Tri-state briefs

Plum Island

Plum Island

Mysterious research island could see residential development

The U.S. Department of Homeland Security is planning to shut down the animal disease research facility on Plum Island, a 840-acre island in Long Island Sound, the Hartford Courant reported. The government-owned island, long closed to the public due to the biomedical research that goes on there, is valued at somewhere between $50 and $80 million, according to the Courant. The federal government is now accepting public input on what should happen to the island. Options listed in a recently released Environmental Impact Statement include building about 90 housing units for 200 residents on two or three acres each, or 750 residential units, mostly second homes and rentals. The island has never had a zoning designation because it has been a federal property since 1901. But the Long Island town of Southold — which counts the island as part of its jurisdiction — said it intends to assign it to a development zone before the end of the year.

NEW JERSEY

Tony Mack

Trenton mayor arrested on corruption charges

Trenton Mayor Tony Mack was arrested last month on charges of scheming to sell city property at a fraction of its value in exchange for some $119,000 in bribes, the New York Times reported. Federal prosecutors say Mack, his brother, and his chief political benefactor, Joseph Giorgianni, arranged to receive bribes from two men who had approached the city about building a parking garage on Trenton’s East State Street. The would-be developers were in fact cooperating with federal prosecutors, who recorded the conversations. Giorgianni, acting as the middleman, allegedly accepted several bribes intended for the mayor and said the city would sell the land for less than half of its assessed value if they paid an additional $100,000 to be split among the mayor, Giorgianni and another official. The site of the proposed parking garage, at 142–144 East State Street, is currently a 7,242-square-foot parking lot owned by the city and assessed at $278,000, according to the Times of Trenton. Mack recently put his Trenton house on the market, along with two other properties he owns.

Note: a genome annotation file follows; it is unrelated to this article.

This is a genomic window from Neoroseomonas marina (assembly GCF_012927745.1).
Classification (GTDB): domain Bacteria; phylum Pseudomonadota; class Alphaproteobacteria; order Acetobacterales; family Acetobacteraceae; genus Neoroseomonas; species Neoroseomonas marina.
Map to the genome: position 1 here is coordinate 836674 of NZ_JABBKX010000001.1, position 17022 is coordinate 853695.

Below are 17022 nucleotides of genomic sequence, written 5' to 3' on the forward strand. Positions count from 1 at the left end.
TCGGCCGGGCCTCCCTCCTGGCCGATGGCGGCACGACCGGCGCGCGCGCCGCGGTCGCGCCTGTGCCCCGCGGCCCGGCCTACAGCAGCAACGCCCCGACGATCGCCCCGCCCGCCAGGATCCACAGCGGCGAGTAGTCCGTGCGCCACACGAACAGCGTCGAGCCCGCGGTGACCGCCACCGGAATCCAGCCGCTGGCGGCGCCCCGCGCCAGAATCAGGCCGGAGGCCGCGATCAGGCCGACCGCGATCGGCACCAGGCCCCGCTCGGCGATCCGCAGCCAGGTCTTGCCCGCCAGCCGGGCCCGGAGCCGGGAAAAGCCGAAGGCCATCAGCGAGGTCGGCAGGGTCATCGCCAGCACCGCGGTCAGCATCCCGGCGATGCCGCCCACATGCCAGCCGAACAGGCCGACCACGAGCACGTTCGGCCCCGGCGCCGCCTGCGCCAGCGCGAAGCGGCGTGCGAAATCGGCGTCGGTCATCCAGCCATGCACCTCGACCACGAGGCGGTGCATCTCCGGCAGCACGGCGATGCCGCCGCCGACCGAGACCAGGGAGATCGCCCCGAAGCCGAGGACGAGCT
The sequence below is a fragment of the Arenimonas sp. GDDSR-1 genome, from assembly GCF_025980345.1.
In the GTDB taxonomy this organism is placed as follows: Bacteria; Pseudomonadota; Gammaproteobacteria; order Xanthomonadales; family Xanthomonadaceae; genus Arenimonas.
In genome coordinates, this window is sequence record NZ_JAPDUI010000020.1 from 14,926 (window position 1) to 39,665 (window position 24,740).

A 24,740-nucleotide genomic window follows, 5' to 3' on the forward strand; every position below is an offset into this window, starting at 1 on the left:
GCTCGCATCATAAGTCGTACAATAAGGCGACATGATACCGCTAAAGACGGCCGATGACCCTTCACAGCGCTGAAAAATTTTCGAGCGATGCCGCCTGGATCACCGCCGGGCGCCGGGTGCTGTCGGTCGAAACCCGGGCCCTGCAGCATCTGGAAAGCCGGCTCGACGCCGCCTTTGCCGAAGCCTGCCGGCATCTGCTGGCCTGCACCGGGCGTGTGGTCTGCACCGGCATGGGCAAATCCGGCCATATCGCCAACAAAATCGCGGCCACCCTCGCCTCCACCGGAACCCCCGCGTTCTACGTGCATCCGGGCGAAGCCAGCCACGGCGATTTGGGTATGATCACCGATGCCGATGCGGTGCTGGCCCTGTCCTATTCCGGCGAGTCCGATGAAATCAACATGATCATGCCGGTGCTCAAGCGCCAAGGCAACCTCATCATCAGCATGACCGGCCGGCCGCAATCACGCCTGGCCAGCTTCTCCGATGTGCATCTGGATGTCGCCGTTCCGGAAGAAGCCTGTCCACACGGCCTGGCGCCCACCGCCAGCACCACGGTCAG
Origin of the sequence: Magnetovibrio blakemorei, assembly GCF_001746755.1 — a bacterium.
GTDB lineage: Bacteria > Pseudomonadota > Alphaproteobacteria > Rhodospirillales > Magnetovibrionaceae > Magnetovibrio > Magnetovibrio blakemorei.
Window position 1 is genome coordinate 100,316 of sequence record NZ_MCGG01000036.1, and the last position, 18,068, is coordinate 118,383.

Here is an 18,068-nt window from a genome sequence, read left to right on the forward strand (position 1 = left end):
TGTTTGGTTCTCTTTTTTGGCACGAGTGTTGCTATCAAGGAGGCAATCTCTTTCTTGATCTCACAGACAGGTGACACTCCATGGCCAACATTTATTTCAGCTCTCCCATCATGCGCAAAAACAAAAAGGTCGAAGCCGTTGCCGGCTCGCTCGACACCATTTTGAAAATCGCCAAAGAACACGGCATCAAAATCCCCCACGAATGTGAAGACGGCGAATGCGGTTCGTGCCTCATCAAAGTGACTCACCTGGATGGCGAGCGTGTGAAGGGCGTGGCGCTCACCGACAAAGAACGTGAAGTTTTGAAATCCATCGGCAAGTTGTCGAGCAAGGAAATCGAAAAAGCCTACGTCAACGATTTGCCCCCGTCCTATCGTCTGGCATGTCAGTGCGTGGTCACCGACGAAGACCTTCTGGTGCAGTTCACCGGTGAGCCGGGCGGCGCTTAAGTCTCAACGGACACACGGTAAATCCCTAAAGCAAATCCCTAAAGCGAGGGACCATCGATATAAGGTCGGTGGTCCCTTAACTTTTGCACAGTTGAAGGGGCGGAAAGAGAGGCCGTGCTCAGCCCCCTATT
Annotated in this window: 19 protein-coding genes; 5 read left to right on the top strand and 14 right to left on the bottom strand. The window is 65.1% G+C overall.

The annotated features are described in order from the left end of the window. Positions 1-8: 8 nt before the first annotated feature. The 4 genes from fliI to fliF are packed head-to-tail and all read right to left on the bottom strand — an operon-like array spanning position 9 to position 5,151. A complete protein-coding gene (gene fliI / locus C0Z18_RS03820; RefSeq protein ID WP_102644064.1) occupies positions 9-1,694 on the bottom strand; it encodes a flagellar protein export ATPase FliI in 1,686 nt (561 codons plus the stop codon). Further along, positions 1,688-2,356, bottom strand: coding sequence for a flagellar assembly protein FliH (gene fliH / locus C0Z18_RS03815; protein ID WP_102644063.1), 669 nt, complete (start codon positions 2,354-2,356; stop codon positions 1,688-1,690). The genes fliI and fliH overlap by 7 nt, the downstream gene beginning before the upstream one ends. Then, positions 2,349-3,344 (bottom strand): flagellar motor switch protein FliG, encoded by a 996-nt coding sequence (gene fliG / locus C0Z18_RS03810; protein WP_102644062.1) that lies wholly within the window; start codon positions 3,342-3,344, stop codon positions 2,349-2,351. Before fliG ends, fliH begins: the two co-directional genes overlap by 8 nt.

LONG ISLAND

Sale prices on the rise, but more homeowners are underwater

This year, home prices in Nassau and Suffolk counties in August were higher than August 2011, Newsday reported last month. According to the Multiple Listing Service of Long Island, the median Nassau home price saw a 4.8 percent jump over last year, while Suffolk saw a more modest increase of just under 1 percent. The median Nassau sale price in August was $435,000, and $322,360 in Suffolk. Sales velocity in the two counties has also increased, with the number of home sales up 12.2 percent in Nassau and 1.8 percent in Suffolk. Nassau’s sharp price increase is likely due partly to strength in the luxury market, brokers told Newsday, as well as buyers looking to take advantage of lower mortgage interest rates. At the same time, however, Long Island has seen an increase in the number of homeowners underwater on their mortgages: In Nassau and Suffolk counties in the second quarter, 48,546 homeowners owed more on their mortgages than their homes were worth. That amounts to 9 percent of all homeowners with mortgages, compared to 8.4 percent during the same period of last year.

COMPANIES AND PEOPLE